Tuesday, March 15, 2011

The 1868 McCreery & Co Dry Goods Store - 801 Broadway

The McCreery & Co. Dry Goods store a year after opening, 1869 -- from The Manual of the Corporation of the City of New York -- NYPL Collection
In 1868, three years after the end of the Civil War, the new James McCreery & Co. Dry Goods opened its magnificent emporium on Broadway at 11th Street. Designed by John Kellum, the five-story French Second Empire building was the latest in architectural fashion, the style originating in Paris only about a decade earlier. Kellum used the relatively new technology of a pre-fabricated cast iron fa├žade which, while being fire-proof, allowed for the ample use of large windows. Vast glass show windows lined the street level while a striking mansard roof with lacy cresting and French dormers capped the building.

Constructed by builders J. B. and W. W. Cornell, the lavish store cost a staggering $300,000.

McCreery had chosen a highly-fashionable area for his new building. Across Broadway was the Episcopal Grace Church where, for twenty years, New York’s wealthy had worshipped and were married. Across 11th Street to the south was the first-class St. Denis Hotel, opened in 1853, and the side streets were lined with grand brownstone residences.

Focusing on the female shopper, the store catered to the monied carriage trade. Before long The New York Times would deem it "one of the most highly esteemed dry goods establishments in America."  In 1872 the newspaper commented on the store's goods.  “Shawls, silks and furs, of good quality, and specially suited to the season, may be obtained at McCreery & Co.’s establishment, Broadway and Eleventh-street. They have recently added largely to their stocks, and now offer a fine selection of goods intended for ladies’ use.”

The expensive nature of the store’s stock was evident when, on the night of September 7, 1880, three well-known burglars, Thomas Fay, Frederick Walling (alias “Little Fred”), and John Brown (alias “Turk”) were apprehended. In their possession were seal-skin sacks stolen from the store valued at $10,000.

The store in 1895 from "King's Photographic Views of New York" (author's collection)
Five years later the firm was advertising “Materials for street and opera wraps include tiger or leopard skin plushes and silks for streetwear, and magnificent stuffs in absinthe green and blue, and blue and green for the opera.”

As the turn of the century approached, feminine shopping was moving to the stretch of 6th Avenue between 14th Street and 23rd Street referred to as "The Ladies' Mile."  Not to be left behind, McCreery opened its second store in 1894 on 6th Avenue at 23rd Street and, around the same time, sold the Broadway building to the Methodist Publishing Company.  McCreery & Co. continued leasing the lower floors for its retail business until 1902 when the area no longer supported high-end dry goods stores. By 1940 the lower floors, where fashionable women shopped for silks and furs, housed an antique statuary store. The upper floors were used as a shoe and leather handbag factory.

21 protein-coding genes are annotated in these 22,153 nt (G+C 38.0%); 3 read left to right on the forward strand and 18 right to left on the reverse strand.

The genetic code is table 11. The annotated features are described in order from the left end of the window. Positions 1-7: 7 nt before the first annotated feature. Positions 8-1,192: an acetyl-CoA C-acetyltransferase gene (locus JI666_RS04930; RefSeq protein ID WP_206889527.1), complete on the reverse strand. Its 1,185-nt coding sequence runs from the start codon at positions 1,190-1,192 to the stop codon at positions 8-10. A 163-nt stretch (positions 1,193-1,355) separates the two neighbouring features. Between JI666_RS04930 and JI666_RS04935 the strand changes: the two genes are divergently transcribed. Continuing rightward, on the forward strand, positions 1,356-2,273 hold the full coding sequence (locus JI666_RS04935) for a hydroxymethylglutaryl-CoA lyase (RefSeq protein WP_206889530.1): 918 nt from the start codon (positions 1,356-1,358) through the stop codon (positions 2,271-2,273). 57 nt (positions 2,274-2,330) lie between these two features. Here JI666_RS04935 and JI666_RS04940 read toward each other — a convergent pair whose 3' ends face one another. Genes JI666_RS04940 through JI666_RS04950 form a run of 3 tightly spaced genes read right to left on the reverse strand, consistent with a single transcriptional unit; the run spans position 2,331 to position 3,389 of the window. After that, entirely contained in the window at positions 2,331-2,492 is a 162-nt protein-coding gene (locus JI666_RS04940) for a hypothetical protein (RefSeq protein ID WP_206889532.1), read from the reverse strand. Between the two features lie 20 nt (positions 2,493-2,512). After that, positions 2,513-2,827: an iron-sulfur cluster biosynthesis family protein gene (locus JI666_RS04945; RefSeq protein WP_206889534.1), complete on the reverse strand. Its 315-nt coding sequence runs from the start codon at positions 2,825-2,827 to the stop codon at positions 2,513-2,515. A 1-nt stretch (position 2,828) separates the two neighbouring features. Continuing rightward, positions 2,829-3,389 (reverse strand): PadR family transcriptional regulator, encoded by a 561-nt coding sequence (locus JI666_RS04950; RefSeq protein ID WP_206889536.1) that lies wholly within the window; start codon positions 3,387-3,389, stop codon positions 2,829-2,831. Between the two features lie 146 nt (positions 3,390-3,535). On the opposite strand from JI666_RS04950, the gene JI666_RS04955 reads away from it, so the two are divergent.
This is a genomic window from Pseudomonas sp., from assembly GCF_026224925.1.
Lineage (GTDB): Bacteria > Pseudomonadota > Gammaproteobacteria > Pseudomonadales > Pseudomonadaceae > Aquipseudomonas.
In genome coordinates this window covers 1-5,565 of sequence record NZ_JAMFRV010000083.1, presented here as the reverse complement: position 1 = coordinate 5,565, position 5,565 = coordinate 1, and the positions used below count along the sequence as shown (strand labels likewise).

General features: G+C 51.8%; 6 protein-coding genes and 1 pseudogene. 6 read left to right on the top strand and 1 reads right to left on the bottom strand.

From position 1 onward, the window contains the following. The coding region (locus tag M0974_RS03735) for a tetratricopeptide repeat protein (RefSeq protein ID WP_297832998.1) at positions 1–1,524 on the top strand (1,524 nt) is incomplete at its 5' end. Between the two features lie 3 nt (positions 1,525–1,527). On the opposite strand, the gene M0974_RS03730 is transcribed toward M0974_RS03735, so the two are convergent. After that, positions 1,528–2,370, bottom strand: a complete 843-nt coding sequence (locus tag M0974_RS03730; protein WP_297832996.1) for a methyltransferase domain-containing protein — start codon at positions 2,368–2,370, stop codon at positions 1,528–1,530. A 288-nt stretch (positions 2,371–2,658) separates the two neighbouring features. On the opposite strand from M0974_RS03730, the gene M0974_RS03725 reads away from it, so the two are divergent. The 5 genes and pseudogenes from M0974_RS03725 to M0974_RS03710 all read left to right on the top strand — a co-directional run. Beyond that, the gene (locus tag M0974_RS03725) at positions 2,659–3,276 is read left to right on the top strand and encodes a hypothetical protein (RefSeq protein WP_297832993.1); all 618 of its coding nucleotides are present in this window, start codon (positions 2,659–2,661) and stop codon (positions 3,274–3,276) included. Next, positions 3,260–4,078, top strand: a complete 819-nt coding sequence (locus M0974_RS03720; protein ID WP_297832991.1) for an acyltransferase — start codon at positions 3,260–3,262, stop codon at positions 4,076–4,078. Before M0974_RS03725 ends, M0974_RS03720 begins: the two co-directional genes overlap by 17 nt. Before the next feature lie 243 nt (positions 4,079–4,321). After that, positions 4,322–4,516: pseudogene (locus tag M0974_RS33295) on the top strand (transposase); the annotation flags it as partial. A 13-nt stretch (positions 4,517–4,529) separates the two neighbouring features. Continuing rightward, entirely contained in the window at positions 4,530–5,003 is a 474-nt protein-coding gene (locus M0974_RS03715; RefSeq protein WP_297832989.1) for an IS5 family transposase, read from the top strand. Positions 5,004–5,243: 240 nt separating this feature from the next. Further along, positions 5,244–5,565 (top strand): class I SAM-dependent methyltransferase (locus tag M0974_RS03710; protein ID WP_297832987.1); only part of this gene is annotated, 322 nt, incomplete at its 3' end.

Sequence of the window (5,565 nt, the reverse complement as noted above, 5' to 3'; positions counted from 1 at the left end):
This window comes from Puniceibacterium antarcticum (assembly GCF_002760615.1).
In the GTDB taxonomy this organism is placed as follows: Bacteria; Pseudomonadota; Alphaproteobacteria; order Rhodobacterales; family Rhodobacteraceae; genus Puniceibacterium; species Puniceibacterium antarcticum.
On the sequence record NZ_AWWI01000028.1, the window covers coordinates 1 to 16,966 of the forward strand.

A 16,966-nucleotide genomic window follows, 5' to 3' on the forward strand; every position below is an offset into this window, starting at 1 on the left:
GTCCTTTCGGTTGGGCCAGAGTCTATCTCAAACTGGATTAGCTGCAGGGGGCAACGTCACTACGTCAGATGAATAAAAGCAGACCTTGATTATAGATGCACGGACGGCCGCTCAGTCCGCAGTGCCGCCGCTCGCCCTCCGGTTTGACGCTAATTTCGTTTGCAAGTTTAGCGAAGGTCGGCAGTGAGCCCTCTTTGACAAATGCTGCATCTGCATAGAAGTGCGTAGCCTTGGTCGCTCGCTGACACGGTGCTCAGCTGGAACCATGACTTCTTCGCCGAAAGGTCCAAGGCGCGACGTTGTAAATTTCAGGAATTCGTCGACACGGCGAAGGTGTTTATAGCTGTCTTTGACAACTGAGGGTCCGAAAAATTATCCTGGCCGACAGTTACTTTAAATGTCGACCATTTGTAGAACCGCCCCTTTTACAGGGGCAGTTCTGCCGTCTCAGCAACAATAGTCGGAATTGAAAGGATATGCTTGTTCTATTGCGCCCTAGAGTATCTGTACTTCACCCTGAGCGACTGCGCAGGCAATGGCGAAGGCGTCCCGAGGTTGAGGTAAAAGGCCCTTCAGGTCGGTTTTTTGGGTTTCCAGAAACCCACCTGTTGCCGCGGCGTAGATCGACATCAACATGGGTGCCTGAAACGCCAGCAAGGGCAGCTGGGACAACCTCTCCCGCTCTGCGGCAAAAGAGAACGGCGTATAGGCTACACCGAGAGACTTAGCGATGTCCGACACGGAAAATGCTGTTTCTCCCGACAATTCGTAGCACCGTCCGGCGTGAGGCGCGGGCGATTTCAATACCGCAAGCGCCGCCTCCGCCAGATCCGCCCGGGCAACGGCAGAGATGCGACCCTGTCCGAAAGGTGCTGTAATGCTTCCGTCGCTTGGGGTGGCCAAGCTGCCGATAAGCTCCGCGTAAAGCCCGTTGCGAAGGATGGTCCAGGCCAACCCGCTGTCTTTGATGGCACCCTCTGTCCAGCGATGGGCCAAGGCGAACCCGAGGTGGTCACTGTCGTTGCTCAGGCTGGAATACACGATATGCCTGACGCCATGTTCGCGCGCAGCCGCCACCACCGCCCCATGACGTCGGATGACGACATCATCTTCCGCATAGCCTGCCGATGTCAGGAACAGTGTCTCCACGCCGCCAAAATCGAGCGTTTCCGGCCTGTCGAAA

On October 3, 1971 a fire started somewhere in the factory and, before it was extinguished, the structure was heavily damaged. However, true to its 1860s reputation, the cast iron facades withstood the blaze.

The Elghanayan brothers, Tom, Fred and Henery, bought the old dry goods building through their Rockrose Associated real estate firm. When their intentions to demolish the remaining shell and erect a high-rise apartment building in its place were announced, the community protested.  Residents rallied along with the Friends of Cast Iron and community groups, appearing before the Board of Appeals. The Board granted variances that made renovating the existing structure to residential use economically feasible.

Stephens B. Jacobs Group, PC, architects, were commissioned to transform the burned shell into 144 apartments – no two of which are identical. The large, arched windows, the interior Corinthian cast iron columns, and the original high ceiling dimensions were retained; resulting in dramatic spaces. Completed in 1974, it was the first renovation of a cast iron building into conventionally-financed housing and a fine example of re-purposing vintage structures.
The McCreery Building today with its magnificent mansard replaced by two rather plain stories -- photo restaurantwarecollectors.com
Although it has lost its wonderful mansard roof, the McCreery & Co. Dry Goods store (often misspelled "McCreary"), now called simply “The Cast Iron Building,” survives.


  1. I will never understand the mentality that took such a beautiful mansard roof and replaced it with a prison...

  2. I was just reminiscing to a friend about the "Carousel" restaurant in McCreery's. It was definitely child oriented. I recall that the chairs were set into curved tracks at the tables, under the carousel. (Or maybe it was a circus big top.)

    I don't remember anything about what food was served.

    Don Cuevas

  3. The mansard roof was almost certainly destroyed in the "million dollar fire" of July 1909. Photos after that show a simple flat-roofed addition instead of the mansard roof, though not the same one that is there now.

  4. The "carousel" restaurant was in the 34th Street McCreery's, the final location of the store (opposite the Empire State Building).